An Egyptian and a Libyan are being investigated in Italy over the death of 26 Nigerian women suspected to have been sexually abused then murdered while attempting to cross the Mediterranean. It is believed that the arrested pair, Egyptian, Mohamed Ali Al Bouzid and Libyan, Al Mabrouc Wisam Harar commanded one of the sunken boats.
The Nigerian women, mostly teenagers aged 14 – 18, were among over 30 recovered bodies at a sea operation that saved thousands of migrants in a four-day period. 23 of the women had been on an inflatable boat, while authorities found three more bodies during another life-saving operation on the Mediterranean.
A report by NPR, says the girls may have been thrown off their inflatable boat into the Mediterranean, as the deaths appear to have been by drowning. Their bodies were offloaded in body bags by crane from a Spanish ship onto the southern port of Salerno, Italy, where they were placed in coffins and loaded onto hearses.
One of the issues raised is whether the dead were victims of sex trafficking or women fleeing the insurgency in north-eastern Nigeria. Federico Soda, Director of the International Organization for Migration (IOM) said it is very likely that the girls were, in fact, victims of trafficking for sexual exploitation. According to him, a recent IOM report estimates that 80 percent of Nigerian girls arriving Italy by sea may be victims of trafficking.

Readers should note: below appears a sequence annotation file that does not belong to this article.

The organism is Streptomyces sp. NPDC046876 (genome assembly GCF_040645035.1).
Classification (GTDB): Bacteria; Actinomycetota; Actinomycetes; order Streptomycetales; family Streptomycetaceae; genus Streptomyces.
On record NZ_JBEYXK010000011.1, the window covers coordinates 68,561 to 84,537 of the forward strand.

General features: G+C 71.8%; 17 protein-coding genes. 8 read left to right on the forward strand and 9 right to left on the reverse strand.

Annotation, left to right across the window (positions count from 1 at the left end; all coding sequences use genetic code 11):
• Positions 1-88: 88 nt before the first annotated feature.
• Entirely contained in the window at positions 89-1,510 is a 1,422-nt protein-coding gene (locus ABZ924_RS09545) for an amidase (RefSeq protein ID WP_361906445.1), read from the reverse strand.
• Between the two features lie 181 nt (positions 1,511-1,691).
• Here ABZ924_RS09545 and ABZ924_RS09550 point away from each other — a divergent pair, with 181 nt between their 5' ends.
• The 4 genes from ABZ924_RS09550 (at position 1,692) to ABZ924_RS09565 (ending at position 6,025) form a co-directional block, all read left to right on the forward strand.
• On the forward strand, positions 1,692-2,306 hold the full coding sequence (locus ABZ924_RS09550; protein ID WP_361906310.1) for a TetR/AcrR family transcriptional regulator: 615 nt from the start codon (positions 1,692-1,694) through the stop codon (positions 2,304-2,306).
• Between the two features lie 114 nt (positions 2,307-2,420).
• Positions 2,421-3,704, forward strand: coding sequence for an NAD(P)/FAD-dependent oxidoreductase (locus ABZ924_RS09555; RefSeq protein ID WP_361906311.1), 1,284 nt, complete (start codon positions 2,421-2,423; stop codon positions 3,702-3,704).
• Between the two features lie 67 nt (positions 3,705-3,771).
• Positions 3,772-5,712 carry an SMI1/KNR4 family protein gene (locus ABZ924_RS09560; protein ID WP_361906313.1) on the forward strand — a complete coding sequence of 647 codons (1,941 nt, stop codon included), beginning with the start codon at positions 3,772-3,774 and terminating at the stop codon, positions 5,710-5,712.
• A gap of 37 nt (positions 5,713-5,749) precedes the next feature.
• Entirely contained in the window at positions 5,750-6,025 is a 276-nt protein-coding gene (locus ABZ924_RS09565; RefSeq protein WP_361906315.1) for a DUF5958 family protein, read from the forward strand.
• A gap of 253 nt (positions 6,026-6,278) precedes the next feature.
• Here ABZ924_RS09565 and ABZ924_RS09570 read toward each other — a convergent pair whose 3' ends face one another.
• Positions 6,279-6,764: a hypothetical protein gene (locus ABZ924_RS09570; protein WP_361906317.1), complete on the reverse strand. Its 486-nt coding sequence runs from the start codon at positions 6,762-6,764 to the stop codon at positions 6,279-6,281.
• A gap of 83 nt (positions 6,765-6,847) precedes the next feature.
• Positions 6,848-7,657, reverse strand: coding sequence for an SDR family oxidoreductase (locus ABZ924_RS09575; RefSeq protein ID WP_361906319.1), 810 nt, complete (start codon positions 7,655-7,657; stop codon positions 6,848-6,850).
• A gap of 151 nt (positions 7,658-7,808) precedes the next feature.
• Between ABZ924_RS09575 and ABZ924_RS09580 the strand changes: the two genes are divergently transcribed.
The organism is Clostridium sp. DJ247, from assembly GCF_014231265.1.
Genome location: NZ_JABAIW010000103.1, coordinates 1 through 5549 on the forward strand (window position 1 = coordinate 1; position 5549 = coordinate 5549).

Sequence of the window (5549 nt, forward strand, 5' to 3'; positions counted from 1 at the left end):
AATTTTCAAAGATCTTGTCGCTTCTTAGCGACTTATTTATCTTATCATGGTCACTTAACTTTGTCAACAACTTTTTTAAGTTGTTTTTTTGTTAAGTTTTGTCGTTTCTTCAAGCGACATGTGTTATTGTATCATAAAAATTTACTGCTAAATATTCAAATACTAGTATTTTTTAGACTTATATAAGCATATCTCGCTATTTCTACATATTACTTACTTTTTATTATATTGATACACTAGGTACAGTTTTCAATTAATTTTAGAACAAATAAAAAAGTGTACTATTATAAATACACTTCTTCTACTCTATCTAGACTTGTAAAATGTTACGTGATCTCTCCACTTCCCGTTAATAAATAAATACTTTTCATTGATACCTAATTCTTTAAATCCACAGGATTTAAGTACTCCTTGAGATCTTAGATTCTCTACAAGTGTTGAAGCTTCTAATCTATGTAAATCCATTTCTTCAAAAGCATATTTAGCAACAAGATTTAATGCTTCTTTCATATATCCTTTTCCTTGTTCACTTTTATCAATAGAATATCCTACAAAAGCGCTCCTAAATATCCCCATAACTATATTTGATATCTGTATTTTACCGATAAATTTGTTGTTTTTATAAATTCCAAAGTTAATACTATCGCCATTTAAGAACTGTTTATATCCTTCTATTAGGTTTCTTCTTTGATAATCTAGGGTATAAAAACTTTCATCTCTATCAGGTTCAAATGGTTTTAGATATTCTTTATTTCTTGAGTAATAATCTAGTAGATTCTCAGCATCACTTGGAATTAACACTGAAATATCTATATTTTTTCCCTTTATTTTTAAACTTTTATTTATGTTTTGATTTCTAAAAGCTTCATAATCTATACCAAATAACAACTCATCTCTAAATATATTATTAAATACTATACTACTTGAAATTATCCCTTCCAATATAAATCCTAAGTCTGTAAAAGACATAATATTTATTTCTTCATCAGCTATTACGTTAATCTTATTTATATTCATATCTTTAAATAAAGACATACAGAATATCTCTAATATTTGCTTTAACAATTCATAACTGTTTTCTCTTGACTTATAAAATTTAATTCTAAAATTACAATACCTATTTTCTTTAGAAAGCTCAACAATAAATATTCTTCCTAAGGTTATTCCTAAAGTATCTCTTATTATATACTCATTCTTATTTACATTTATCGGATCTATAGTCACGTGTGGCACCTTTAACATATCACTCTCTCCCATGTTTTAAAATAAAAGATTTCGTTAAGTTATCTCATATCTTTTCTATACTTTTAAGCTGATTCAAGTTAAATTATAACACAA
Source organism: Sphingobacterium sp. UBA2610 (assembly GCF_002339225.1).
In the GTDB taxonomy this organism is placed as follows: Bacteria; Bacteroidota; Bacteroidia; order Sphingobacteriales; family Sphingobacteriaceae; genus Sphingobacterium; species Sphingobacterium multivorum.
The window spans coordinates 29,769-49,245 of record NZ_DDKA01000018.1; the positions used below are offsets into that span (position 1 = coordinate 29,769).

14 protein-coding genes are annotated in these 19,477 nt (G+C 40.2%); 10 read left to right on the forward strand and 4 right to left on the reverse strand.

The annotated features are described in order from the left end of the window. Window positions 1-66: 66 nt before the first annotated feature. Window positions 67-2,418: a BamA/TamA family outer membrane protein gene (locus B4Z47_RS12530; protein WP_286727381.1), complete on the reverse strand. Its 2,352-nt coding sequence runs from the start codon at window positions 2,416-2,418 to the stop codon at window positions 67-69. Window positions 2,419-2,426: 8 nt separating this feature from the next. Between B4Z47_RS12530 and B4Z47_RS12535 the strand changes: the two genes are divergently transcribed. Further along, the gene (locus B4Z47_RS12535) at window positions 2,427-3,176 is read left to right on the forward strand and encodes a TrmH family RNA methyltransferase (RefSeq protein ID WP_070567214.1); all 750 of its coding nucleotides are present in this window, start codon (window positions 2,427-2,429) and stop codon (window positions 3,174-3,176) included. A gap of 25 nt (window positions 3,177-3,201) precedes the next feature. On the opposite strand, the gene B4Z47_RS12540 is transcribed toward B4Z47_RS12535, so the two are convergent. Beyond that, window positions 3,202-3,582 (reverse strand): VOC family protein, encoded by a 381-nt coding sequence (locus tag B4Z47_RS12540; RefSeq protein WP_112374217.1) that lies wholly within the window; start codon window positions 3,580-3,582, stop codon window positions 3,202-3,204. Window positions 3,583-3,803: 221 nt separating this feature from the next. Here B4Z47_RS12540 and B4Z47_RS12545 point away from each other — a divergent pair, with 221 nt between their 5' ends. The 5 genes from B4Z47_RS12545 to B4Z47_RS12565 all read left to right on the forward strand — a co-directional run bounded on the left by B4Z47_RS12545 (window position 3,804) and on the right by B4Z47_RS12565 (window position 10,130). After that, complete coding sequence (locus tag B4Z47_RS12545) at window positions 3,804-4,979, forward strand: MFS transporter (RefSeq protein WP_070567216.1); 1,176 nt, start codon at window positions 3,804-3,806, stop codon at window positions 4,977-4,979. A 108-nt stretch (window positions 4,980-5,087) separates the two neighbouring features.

“We’ve observed an alarming, notable increase in the number of Nigerian women and girls arriving in Italy over the last three years, from 1,500 in 2014 to over 11,000 in 2016. The most disturbing trend is that these women are younger and often under the age of 18,” Soda said in a statement by IOM.
In an interview with ThinkProgress, Hilary Matfess, author of Women and the War on Boko Haram corroborates the thoughts of Soda; she explained that the deceased could be part of a trend of young women who are forced by social and socioeconomic pressure, to go to Italy and become sex workers, and not women fleeing the insurgency in Nigeria.
But Salvatore Malfi, the police prefect of the southern town of Salerno, has reservations about the women being victims of sex trafficking. According to him sex traffickers often use different routes because shipping their ‘goods’ (the women) via sea is quite risky. “The traffickers would not do it as they could lose all their ‘goods’ — as they describe them — in one fell swoop,” he told Agence France Press. Hopefully, with the arrests and ongoing investigations, sufficient answers concerning the purpose of the trip and cause of death of the women will be provided.
Most of the migrant survivors that made it to Salerno were from Nigeria, Senegal, Ghana, The Gambia and Sudan, all fleeing a variety of crisis; social, political or socioeconomic crisis. One of the survivors, a 23-year old Nigerian from Benin City, Edo state, said she had no plan on what to do once she arrived Italy, but she just wanted to get away from Nigeria. “I see no future in Nigeria, there are no jobs,” she said.